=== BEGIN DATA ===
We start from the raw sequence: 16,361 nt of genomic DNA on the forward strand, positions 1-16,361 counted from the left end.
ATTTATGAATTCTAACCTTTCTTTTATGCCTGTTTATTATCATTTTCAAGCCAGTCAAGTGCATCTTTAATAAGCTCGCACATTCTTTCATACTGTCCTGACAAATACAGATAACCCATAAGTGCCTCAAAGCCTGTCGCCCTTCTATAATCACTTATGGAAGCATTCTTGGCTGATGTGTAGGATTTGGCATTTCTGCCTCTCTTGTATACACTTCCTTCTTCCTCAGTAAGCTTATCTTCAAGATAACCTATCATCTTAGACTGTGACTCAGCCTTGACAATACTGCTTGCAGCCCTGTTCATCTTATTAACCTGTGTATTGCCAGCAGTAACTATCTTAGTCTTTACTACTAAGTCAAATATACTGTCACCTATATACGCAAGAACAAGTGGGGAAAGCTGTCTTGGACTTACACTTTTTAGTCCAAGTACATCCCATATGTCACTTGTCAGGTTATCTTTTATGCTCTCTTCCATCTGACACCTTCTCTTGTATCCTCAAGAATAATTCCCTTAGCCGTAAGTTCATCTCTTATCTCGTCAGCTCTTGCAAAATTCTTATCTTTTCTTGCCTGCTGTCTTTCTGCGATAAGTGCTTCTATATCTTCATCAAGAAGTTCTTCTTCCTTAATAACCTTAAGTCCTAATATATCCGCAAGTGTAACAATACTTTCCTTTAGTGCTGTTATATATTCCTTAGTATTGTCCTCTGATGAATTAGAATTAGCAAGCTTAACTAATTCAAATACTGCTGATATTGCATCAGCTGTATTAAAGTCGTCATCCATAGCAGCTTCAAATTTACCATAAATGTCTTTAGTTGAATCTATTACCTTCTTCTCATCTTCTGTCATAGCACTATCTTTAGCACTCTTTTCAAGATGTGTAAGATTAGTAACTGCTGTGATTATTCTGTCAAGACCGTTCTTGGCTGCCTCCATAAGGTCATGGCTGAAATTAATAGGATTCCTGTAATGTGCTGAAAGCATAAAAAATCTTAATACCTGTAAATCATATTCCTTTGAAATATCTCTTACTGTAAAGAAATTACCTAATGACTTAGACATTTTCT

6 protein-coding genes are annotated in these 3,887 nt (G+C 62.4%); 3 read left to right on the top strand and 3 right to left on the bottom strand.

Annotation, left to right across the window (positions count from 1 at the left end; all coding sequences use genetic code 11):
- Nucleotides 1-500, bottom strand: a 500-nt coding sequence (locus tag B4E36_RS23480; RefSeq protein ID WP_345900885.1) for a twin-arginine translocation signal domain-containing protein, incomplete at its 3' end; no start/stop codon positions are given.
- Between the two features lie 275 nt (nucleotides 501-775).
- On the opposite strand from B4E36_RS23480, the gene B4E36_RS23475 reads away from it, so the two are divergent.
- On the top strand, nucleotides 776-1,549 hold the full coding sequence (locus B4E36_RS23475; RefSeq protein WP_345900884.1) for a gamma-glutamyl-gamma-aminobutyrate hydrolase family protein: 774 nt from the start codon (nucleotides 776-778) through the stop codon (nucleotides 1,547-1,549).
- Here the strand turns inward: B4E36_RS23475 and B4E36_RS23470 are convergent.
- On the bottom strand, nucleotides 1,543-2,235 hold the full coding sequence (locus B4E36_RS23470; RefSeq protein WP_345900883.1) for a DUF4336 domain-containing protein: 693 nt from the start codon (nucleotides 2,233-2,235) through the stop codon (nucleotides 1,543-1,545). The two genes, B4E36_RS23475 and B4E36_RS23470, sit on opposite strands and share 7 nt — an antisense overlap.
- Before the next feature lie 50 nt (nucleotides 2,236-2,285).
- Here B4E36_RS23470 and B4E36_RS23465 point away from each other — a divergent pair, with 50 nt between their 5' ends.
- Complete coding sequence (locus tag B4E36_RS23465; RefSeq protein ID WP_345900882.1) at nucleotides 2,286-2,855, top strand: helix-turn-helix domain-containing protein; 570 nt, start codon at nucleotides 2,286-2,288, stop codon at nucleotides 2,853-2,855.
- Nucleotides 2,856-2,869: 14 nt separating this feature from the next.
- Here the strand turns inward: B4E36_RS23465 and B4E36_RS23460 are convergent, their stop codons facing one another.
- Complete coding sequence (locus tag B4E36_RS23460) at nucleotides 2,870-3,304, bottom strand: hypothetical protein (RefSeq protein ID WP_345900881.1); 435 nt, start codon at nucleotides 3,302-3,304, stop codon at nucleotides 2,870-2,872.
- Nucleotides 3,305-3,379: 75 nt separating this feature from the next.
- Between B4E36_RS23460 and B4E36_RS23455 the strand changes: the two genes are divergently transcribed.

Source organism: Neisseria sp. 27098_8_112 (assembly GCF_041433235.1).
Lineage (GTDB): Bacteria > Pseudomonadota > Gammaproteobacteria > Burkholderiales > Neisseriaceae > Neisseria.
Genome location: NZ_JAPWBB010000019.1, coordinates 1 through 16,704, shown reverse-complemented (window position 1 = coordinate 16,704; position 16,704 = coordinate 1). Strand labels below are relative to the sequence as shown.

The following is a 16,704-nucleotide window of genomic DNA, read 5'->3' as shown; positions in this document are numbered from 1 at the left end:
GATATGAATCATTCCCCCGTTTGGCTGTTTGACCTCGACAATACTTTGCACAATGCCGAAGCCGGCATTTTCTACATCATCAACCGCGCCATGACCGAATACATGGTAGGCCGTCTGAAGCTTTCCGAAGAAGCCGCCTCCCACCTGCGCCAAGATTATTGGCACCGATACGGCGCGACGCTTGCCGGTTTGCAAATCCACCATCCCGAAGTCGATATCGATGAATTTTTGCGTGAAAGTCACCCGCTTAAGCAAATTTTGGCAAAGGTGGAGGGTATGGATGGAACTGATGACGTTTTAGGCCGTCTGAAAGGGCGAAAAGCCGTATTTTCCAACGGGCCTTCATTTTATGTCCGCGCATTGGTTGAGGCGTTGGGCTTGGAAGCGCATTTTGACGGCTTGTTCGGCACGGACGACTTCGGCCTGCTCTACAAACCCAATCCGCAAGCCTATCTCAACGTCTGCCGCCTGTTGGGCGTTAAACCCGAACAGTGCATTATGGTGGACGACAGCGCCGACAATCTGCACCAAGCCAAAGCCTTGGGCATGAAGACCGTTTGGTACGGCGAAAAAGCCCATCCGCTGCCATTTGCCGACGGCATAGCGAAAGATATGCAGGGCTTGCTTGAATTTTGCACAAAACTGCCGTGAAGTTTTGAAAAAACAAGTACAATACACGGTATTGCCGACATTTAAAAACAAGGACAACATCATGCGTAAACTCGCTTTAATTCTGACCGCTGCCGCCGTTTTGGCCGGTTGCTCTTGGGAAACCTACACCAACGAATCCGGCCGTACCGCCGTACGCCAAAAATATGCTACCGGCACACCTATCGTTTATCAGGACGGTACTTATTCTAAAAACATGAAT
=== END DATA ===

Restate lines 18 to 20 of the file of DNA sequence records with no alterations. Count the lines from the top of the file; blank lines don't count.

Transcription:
- Between B4E36_RS23460 and B4E36_RS23455 the strand changes: the two genes are divergently transcribed.

Source organism: Neisseria sp. 27098_8_112 (assembly GCF_041433235.1).
Lineage (GTDB): Bacteria > Pseudomonadota > Gammaproteobacteria > Burkholderiales > Neisseriaceae > Neisseria.